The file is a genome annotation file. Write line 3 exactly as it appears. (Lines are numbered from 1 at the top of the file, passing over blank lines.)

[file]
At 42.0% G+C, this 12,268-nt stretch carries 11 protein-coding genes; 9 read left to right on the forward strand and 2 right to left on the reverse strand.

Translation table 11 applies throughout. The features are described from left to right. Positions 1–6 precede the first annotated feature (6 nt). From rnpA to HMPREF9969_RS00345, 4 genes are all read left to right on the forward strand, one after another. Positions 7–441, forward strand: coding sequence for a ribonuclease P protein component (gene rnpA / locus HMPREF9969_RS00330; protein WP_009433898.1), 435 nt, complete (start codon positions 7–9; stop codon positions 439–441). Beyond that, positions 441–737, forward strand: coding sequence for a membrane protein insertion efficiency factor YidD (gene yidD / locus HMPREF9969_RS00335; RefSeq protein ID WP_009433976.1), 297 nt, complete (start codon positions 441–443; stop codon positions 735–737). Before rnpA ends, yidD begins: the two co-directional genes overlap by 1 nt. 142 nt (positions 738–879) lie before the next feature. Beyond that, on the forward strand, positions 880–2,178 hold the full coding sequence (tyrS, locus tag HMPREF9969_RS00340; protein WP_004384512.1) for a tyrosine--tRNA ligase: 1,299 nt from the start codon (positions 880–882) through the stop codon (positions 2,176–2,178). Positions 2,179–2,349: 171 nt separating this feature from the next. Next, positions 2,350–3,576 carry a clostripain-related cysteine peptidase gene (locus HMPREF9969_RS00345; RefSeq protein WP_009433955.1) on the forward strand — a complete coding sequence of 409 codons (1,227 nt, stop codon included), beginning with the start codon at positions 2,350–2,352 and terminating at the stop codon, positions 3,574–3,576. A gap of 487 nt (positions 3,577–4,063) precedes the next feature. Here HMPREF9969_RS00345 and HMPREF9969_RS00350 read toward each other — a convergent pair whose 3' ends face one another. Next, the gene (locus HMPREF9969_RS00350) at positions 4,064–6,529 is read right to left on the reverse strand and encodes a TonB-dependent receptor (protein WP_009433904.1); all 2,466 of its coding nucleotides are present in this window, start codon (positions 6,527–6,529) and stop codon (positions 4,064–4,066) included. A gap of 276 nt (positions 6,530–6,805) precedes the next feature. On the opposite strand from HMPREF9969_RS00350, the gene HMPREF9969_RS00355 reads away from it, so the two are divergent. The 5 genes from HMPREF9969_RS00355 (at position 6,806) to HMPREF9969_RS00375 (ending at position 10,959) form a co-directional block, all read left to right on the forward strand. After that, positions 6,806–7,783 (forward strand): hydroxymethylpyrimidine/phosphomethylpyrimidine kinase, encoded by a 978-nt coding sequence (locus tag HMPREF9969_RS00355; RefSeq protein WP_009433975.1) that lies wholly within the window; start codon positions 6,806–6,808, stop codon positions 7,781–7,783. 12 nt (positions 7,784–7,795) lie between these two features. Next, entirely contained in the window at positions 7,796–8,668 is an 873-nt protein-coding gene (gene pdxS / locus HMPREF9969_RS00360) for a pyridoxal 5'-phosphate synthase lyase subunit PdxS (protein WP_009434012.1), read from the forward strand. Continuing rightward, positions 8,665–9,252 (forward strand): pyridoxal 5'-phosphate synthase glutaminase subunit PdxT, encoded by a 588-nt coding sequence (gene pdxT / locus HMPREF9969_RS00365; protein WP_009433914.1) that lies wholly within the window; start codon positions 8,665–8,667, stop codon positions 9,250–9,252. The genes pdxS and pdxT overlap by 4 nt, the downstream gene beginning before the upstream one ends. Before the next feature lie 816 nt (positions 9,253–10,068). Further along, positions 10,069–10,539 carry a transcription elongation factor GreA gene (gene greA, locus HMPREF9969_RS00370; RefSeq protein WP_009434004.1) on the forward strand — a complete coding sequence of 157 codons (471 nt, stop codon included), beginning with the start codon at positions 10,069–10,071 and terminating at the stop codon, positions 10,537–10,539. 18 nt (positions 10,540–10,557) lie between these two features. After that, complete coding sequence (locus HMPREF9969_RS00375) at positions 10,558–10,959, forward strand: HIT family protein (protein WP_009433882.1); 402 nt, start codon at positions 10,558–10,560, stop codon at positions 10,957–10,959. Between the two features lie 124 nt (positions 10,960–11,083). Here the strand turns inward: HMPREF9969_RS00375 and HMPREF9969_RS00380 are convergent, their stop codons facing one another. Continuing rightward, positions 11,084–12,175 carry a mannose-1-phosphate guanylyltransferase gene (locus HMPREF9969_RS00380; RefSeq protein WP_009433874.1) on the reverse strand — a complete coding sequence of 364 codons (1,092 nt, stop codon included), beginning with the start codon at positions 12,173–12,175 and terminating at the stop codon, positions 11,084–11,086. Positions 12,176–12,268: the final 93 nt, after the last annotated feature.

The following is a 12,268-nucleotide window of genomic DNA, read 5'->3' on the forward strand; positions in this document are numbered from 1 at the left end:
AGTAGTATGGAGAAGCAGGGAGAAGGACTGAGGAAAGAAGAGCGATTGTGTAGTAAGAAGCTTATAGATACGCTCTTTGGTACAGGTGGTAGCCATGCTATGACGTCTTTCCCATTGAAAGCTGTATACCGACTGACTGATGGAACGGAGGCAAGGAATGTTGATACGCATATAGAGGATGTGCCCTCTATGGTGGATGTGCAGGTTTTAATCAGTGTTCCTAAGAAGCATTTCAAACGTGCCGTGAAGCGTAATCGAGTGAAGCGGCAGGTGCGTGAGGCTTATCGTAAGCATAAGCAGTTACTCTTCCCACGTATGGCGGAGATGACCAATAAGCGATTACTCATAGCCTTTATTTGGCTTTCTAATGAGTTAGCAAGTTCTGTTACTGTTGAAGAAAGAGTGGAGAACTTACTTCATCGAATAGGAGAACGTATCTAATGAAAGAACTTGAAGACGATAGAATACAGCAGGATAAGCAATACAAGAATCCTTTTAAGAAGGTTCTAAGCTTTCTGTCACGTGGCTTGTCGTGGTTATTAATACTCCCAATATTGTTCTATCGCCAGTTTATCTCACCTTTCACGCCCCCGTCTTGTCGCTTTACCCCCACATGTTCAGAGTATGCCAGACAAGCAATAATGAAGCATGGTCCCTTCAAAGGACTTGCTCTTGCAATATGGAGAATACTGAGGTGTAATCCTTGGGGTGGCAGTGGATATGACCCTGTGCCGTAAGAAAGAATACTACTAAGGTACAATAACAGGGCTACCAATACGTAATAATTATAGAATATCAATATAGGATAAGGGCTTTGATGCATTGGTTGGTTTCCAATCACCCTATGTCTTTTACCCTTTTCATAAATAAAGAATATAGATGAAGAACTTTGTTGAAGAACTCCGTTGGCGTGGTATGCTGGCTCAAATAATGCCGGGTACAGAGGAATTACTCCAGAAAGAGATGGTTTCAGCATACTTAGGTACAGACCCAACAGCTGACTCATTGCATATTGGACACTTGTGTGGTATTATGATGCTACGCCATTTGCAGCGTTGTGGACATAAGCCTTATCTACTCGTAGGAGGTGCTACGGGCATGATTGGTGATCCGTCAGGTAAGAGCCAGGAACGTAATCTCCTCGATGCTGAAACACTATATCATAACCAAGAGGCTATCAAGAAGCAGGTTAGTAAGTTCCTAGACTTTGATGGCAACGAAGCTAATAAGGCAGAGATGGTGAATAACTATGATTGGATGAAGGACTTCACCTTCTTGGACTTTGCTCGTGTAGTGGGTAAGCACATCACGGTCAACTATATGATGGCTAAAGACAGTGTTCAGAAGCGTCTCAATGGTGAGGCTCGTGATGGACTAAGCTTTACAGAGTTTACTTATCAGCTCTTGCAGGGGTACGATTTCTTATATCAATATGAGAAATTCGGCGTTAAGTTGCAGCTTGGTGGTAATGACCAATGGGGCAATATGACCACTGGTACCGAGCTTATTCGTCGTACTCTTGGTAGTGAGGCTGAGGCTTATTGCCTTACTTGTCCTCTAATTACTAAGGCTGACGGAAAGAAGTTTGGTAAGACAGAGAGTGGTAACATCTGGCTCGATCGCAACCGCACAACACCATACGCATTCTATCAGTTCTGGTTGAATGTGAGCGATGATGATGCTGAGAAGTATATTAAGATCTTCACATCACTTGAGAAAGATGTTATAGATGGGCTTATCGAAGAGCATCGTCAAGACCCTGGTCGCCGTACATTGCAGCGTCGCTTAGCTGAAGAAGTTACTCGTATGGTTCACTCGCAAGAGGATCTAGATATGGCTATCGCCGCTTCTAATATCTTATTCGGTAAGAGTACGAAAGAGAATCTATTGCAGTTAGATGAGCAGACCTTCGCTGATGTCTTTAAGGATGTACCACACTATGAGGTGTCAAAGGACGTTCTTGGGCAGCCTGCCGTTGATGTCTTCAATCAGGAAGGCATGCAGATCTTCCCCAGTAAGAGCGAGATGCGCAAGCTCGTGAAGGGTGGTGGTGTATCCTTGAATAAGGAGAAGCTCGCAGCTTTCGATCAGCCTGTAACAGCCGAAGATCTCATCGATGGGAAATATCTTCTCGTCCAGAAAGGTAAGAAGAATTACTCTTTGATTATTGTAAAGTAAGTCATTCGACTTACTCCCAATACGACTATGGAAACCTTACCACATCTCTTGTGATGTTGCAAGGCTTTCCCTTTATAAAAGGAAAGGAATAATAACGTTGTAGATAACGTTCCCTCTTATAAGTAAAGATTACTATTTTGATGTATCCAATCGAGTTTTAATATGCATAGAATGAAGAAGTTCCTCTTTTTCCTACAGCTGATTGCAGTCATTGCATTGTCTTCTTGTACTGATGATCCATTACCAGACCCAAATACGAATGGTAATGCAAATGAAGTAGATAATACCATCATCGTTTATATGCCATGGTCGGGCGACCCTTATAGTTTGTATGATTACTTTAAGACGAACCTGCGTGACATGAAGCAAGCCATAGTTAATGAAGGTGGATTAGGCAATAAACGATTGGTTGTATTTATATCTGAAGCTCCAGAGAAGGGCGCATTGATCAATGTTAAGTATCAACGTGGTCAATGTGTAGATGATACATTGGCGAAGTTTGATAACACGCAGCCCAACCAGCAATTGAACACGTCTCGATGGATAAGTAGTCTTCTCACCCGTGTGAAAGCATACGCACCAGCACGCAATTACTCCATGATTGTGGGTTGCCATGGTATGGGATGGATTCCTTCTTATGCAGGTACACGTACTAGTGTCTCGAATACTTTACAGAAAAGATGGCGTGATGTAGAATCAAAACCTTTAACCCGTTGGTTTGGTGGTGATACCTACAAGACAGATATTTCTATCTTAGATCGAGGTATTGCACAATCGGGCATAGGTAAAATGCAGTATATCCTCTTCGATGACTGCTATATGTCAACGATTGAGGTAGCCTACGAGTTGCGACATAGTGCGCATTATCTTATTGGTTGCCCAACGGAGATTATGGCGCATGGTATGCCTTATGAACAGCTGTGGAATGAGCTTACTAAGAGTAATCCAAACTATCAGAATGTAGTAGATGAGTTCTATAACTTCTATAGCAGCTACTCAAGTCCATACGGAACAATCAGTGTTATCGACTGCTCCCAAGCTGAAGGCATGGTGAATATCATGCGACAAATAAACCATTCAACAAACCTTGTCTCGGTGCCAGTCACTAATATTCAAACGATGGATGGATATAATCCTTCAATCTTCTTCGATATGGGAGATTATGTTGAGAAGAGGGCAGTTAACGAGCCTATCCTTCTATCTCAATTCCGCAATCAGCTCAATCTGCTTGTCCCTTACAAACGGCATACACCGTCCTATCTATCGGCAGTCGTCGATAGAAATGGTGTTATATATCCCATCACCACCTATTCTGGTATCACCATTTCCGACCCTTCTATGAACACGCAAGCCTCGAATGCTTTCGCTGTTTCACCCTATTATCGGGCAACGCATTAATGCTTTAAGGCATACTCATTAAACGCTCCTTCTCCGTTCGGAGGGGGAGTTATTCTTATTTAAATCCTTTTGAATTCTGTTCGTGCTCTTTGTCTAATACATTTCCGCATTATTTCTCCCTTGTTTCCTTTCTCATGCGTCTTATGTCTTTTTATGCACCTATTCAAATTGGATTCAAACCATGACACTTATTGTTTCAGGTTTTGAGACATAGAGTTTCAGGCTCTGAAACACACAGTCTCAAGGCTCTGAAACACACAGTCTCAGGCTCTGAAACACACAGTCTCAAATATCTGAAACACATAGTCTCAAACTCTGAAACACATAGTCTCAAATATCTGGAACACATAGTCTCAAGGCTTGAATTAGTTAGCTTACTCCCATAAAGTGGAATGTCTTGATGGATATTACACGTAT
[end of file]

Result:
The following is a 12,268-nucleotide window of genomic DNA, read 5'->3' on the forward strand; positions in this document are numbered from 1 at the left end: